If you know anything about the history of the BIS, you know that the bank’s latest annual report is glaringly ironic and somewhat hypocritical. The “bank for central banks” as the highly profitable institution is known, has for decades served as a secretive club for the world’s most influential central bankers. The lavish governors’ weekends hosted by the bank in Basel allow the world’s most powerful monetary policy mavens to discuss the most important issues facing the global financial system in complete privacy with no fear that anything will leak to the public or to the press.

In other words, the BIS serves to encourage and perpetuate the power and prestige of the world’s central bankers and provides a top secret forum for the monetary policy cabal to meet and commiserate safe at all times from the prying eyes of those to whom the bankers should by all rights be accountable.

In this context it’s somewhat absurd that the bank’s annual report — which, as a reminder, is required reading in treasury departments and monetary policy circles around the globe — contains a scathing critique of the very same policies which were no doubt devised, tweaked, and honed over dinner and fine wine in Basel. Nevertheless, the BIS’ latest tome is replete with criticism for the idea that the very people who make up the bank’s Board of Governors are indeed omnipotent.

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Excerpted from the BIS Annual Report

Policies have been unable to constrain the build-up and collapse of damaging financial booms, ie the global economy exhibits “excess financial elasticity” – think of an elastic band that can be stretched out further and further until, eventually, it snaps back more painfully.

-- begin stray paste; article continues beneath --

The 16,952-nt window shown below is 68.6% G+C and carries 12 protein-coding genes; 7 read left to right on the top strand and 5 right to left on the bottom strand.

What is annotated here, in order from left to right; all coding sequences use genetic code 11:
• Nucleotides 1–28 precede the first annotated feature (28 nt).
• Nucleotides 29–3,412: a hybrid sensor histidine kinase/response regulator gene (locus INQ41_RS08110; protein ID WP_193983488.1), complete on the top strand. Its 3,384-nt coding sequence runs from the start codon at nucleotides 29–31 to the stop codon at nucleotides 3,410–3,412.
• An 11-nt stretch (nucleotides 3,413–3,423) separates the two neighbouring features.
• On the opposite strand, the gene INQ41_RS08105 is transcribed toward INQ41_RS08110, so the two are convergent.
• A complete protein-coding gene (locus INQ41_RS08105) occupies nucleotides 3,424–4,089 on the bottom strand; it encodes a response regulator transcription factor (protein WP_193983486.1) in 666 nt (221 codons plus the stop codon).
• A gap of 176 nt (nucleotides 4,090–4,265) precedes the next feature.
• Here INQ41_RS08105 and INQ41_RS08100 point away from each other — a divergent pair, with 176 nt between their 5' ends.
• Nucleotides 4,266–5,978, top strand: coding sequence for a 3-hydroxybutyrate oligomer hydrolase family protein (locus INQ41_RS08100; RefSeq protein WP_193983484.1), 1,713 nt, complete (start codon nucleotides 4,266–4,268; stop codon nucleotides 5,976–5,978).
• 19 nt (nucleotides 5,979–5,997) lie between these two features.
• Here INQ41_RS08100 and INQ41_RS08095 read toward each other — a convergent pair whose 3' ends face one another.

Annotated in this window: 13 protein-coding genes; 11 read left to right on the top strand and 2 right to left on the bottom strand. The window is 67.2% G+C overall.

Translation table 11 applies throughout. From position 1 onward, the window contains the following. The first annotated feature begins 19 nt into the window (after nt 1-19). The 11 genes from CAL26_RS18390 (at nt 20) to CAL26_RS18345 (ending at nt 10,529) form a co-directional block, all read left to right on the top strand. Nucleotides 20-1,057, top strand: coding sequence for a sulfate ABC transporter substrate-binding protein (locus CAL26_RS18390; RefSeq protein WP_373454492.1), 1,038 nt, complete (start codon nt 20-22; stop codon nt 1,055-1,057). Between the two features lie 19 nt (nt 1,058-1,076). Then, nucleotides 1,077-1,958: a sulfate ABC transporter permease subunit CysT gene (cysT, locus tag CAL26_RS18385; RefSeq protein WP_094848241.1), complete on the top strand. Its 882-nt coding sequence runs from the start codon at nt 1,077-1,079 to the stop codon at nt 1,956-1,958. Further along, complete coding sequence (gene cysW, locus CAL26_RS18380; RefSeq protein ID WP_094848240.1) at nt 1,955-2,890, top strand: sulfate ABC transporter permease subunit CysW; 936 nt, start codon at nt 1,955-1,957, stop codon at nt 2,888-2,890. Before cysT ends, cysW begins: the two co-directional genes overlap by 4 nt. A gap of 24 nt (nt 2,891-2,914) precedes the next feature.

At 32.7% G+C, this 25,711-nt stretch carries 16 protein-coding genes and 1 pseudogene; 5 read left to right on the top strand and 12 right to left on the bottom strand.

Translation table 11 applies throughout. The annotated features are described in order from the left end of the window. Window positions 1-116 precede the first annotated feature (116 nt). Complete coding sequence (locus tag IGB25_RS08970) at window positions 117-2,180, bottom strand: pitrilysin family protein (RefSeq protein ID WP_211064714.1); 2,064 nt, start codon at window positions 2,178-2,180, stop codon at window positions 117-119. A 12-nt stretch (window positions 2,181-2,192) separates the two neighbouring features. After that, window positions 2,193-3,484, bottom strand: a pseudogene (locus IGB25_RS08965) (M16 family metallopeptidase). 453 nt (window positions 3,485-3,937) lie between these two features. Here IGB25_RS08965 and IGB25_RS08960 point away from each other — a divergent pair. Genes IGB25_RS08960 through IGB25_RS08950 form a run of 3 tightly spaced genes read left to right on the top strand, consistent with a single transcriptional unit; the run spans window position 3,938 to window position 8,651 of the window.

The interaction of monetary regimes has spread the easing bias from the core economies to the rest of the world. This happens directly, because key international currencies – above all, the US dollar – are extensively used outside the issuing country’s borders. Thus, the core countries’ monetary policies directly influence financial conditions elsewhere. More importantly, an indirect effect works through the aversion of policymakers to unwelcome exchange rate appreciation. As a result, policy rates are kept lower and, if countries resort to foreign exchange intervention, yields are further compressed once the proceeds are invested in reserve currency assets.

All this raises the fundamental question that lies at the heart of the current policy debate: Why are market interest rates so low? And are they “equilibrium (or natural) rates”, ie are they where they should be? How are the market and equilibrium rates determined?

Inflation need not reliably signal that rates are at their “equilibrium” level. Rather, the key signal may be the build-up of financial imbalances. After all, pre-crisis, inflation was stable and traditional estimates of potential output proved, in retrospect, far too optimistic. If one acknowledges that low interest rates contributed to the financial boom whose collapse caused the crisis, and that, as the evidence indicates, both the boom and the subsequent crisis caused long-lasting damage to output, employment and productivity growth, it is hard to argue that rates were at their equilibrium level. This also means that interest rates are low today, at least in part, because they were too low in the past. Low rates beget still lower rates. In this sense, low rates are self-validating. Given signs of the build-up of financial imbalances in several parts of the world, there is a troubling element of déjà vu in all this.

Submitted by Tyler Derden
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